Tererai Trent grew up in a cattle-herding family in rural Zimbabwe. She was not allowed to go to school due to poverty and the fact that she was female.
From a society where women were not allowed to own property, by age 18, she was already married with children. She would, however, teach herself to read and write, before ending up in the U.S. about 21 years ago to seek an education.
Today, she is not only a famed academic, but a global voice for women’s empowerment, an author, and a humanitarian.
In honour of her role in promoting equality and empowerment for girls and women, the Zimbabwean scholar has been named among the World’s Top 10 Most Inspiring Women “Sculpted for Equal Rights”.
She will have her life-size bronze statue erected at the Rockefeller Centre in New York City on August 26 during the launch of Statues for Equality,
a project which aims to balance gender representation in public art.
The statue will stand alongside those of other distinguished women who have received the same honour, notably media mogul Oprah Winfrey, conservationist Jane Goodall, actress Cate Blanchett, activist Janet Mock, actress Nicole Kidman, chemist Tracy Dyson, Olympic gymnast Gabby Douglas and author Cheryl Strayed.
Trent shared her joy in a tweet:
The U.S.-based academic, who believes that her past has led her to where she is now, is the founder of Tererai Trent International, which champions quality education for all children irrespective of gender or socio-economic background.
Appearing twice on “The Oprah Winfrey Show,” the media mogul once described Trent as her “All-Time Favorite Guest,” and gave her $1.5 million to rebuild an elementary school in her hometown in Karoi.
Eleven schools are being built in Zimbabwe and education has been improved for over 5,000 children so far.
“We now have seven girls that graduated and are now going to university in Zimbabwe,” Trent said at a public lecture this March. “It’s all about tapping into the energy within us.”
Back in her village in Zimbabwe, despite not having the enabling environment to succeed, Trent had a dream.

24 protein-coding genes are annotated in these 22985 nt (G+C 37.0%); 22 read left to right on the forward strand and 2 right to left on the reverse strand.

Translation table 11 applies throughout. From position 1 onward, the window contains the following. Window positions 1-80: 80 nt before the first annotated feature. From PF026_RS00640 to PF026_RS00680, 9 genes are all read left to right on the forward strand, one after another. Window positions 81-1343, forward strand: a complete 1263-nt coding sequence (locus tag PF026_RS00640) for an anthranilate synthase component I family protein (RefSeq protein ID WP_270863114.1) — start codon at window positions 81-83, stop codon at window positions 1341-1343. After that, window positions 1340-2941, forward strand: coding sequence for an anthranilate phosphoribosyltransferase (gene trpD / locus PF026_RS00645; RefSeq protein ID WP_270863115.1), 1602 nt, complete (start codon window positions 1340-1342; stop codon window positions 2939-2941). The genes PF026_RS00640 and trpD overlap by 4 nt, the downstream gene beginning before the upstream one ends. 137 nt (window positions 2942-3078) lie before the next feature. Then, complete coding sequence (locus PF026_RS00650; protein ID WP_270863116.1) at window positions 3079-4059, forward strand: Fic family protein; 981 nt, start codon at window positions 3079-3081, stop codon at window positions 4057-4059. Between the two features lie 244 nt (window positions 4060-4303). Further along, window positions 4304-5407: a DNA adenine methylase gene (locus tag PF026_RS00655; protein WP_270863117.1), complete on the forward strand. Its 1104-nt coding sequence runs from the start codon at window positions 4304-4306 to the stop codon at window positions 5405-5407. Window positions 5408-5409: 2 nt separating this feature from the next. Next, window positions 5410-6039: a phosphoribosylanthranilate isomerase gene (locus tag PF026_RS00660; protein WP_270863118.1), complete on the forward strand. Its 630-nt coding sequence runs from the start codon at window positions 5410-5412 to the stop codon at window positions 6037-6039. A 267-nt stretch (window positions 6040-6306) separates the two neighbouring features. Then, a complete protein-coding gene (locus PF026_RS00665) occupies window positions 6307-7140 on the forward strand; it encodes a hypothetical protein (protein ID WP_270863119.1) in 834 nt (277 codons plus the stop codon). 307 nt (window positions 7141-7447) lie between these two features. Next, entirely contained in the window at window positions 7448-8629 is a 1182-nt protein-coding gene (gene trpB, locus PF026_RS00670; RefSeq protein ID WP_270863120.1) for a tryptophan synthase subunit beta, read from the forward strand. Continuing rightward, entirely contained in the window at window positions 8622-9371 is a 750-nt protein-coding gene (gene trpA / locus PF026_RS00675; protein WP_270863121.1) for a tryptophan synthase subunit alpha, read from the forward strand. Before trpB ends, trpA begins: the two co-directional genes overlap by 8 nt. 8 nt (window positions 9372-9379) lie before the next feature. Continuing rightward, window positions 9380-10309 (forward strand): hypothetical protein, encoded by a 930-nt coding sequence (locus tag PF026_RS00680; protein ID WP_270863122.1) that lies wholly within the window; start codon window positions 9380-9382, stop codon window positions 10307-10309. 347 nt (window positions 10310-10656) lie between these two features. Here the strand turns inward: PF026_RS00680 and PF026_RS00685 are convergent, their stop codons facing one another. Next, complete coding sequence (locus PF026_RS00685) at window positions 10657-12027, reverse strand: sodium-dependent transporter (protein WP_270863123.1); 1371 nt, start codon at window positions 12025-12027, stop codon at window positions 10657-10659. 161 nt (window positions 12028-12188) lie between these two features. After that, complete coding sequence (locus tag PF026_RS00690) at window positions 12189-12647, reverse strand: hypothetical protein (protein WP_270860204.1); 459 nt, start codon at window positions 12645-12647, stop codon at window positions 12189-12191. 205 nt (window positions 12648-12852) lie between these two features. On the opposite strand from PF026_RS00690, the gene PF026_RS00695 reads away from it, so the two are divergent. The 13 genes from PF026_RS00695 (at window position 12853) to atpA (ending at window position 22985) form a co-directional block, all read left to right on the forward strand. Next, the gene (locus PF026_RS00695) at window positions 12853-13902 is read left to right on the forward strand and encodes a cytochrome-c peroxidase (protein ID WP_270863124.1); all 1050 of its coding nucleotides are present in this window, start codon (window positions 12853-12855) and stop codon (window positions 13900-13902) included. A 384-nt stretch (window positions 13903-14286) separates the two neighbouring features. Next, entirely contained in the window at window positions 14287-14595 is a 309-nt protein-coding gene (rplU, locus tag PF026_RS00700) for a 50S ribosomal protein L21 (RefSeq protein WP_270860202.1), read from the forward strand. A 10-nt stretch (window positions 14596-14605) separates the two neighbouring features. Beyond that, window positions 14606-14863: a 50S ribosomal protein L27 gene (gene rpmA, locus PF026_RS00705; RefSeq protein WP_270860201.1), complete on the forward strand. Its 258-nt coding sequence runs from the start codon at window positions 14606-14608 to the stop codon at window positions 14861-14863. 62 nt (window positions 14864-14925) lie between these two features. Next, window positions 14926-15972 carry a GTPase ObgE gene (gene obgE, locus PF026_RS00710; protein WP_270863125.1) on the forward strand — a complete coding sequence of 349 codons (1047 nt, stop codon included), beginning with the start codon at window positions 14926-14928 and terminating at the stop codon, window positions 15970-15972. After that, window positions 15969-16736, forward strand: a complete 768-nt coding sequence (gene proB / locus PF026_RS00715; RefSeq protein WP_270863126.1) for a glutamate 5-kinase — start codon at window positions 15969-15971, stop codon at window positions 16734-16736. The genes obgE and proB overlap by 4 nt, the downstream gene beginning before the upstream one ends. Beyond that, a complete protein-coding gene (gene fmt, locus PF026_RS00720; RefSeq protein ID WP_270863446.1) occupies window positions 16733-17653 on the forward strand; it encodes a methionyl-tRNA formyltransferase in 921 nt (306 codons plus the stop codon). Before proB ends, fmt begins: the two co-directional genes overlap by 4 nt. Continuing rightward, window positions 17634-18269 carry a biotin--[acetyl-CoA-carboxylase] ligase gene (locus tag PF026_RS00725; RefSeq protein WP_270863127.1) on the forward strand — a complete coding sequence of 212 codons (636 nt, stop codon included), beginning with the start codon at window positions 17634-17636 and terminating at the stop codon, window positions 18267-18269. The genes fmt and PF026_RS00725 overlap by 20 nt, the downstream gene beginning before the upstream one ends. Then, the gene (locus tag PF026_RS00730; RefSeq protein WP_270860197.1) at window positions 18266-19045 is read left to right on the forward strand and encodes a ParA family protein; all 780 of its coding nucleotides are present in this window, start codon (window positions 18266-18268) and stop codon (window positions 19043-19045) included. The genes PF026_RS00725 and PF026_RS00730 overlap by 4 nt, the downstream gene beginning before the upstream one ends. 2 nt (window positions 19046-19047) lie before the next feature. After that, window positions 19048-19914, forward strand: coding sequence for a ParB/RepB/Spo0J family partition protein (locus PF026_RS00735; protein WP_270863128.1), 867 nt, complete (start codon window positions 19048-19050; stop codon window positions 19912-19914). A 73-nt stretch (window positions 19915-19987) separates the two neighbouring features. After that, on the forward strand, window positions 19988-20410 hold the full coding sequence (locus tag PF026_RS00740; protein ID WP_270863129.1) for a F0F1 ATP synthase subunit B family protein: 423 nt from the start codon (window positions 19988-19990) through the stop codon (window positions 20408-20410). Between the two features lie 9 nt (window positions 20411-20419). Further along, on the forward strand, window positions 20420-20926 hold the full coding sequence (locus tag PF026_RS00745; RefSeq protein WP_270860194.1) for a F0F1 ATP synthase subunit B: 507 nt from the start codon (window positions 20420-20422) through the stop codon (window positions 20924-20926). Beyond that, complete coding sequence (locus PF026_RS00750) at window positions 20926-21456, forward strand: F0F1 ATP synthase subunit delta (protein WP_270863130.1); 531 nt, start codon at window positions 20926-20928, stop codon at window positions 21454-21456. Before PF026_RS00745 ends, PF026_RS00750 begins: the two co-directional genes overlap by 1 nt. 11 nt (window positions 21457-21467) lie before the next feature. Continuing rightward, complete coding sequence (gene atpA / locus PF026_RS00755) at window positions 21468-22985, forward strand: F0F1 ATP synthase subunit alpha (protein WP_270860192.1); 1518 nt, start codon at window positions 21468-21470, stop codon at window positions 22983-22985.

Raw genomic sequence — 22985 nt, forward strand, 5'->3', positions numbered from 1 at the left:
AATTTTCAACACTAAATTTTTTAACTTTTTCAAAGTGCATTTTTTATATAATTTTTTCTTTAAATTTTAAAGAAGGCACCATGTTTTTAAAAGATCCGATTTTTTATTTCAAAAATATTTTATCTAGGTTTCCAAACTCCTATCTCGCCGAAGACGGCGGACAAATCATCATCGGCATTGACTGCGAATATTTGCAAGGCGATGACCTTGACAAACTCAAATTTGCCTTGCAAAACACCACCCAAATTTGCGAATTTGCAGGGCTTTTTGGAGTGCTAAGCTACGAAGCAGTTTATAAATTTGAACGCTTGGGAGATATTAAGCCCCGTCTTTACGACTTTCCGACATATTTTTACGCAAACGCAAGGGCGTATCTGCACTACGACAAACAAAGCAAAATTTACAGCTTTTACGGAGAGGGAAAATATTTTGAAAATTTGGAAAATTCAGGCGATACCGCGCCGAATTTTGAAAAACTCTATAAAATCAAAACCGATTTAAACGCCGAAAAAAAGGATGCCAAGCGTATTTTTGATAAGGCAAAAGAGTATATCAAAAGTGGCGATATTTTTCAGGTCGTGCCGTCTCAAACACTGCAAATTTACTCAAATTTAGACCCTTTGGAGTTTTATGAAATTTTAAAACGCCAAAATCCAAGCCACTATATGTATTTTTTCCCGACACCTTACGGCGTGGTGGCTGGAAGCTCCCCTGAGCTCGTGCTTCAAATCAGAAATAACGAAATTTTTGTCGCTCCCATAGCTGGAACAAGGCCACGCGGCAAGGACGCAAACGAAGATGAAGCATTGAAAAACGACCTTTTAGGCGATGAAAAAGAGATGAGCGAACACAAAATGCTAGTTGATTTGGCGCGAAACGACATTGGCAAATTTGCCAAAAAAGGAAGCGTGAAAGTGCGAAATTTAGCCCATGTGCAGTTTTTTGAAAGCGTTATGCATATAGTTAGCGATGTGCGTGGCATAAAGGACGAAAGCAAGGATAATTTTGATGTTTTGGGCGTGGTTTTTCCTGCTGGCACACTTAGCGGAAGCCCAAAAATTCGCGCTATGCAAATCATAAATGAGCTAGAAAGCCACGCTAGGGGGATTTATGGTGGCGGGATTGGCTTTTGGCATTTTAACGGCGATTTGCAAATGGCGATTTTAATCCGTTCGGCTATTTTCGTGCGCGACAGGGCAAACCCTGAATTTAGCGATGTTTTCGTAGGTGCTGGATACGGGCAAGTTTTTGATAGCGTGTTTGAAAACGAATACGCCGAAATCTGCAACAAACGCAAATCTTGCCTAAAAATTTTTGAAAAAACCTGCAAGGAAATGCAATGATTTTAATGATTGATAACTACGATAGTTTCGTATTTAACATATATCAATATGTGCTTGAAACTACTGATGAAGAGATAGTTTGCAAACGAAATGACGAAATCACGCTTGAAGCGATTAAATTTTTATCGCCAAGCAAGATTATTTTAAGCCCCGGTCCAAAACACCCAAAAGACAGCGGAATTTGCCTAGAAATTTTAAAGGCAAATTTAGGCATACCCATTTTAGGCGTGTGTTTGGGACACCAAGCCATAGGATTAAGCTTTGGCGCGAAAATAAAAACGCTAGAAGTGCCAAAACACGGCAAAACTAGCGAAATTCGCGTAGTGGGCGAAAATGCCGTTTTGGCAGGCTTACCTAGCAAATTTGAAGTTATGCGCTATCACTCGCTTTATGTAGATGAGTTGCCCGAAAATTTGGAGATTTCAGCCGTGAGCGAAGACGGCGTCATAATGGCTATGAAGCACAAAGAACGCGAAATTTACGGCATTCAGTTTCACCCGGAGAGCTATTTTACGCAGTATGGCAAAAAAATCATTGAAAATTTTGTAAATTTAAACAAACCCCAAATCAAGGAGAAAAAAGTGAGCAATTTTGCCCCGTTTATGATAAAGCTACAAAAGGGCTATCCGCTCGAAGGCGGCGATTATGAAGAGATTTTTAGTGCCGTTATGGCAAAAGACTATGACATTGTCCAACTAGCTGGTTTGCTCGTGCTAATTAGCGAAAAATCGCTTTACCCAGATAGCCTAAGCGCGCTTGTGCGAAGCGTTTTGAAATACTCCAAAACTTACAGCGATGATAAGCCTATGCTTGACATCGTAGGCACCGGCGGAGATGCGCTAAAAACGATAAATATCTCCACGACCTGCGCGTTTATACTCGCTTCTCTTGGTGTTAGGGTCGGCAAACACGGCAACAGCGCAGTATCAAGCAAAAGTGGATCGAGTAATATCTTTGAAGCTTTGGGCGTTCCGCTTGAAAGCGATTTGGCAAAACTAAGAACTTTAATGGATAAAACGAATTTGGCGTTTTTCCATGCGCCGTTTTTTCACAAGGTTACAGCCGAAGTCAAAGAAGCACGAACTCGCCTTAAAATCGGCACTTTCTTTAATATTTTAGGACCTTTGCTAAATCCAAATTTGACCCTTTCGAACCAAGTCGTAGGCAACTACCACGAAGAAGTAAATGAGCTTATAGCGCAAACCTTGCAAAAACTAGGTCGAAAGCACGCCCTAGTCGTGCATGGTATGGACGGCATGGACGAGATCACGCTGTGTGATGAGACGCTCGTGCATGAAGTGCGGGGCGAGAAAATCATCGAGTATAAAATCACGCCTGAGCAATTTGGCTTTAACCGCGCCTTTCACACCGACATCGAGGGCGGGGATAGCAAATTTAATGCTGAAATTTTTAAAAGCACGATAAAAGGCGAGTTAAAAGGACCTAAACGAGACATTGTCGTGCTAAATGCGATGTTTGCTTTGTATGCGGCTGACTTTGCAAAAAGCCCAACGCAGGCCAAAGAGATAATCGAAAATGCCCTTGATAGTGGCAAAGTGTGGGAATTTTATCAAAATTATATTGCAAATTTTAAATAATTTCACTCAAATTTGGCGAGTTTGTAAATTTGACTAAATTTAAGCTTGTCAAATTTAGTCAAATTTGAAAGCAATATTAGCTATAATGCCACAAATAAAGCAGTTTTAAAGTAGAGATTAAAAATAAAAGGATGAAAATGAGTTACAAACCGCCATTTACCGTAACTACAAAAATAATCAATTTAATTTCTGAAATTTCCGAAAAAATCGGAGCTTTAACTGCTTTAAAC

“I could visualize myself going to America, in an airplane,” she said. “I had never been in a plane before but I saw myself carrying a bad on campus and attending classes. I had a mental image like I was there. I could see myself graduating and getting a PhD.
“Those images were so alive for me.”
Trent would write down these dreams, put the paper in a scrap of tin, and bury it. Encouraged by her mother and Jo Luck, then-president and CEO of the charity Heifer International who visited her village, Trent moved to Oklahoma, U.S., with her husband and five children in 1998.
Things were tough from the start, but she persevered and went on to earn undergraduate and graduate degrees, including a doctorate from the College of Public Health at Western Michigan University. Her thesis looked at HIV/AIDS prevention programs for women and girls in sub-Saharan Africa.
Since 2013, Trent has been an adjunct professor in Monitoring and Evaluation in Global Health at Drexel University. As an author, her most recent book, about her life’s journey, is “The Awakened Woman: Remembering & Reigniting Our Sacred Dreams.”
With a foreword by Oprah Winfrey, the book was named the Outstanding Literary Work, Instructional at the 49th NAACP Image Awards last year. Trent had earlier published a children’s book about her own life called The Girl who Buried her Dreams in a Can, illustrated by Jan Spivey Gilchrist.
The motivational speaker never forgets to highlight the importance of universal women’s education and its benefit to the world.
“If we give opportunities to women and girls, it’s the best investment any organization or institution could do, because whether you like it or not, women are going to change the world,” she said recently.
“Because when we come together as women, it is our collective energy that’s going to move this world.”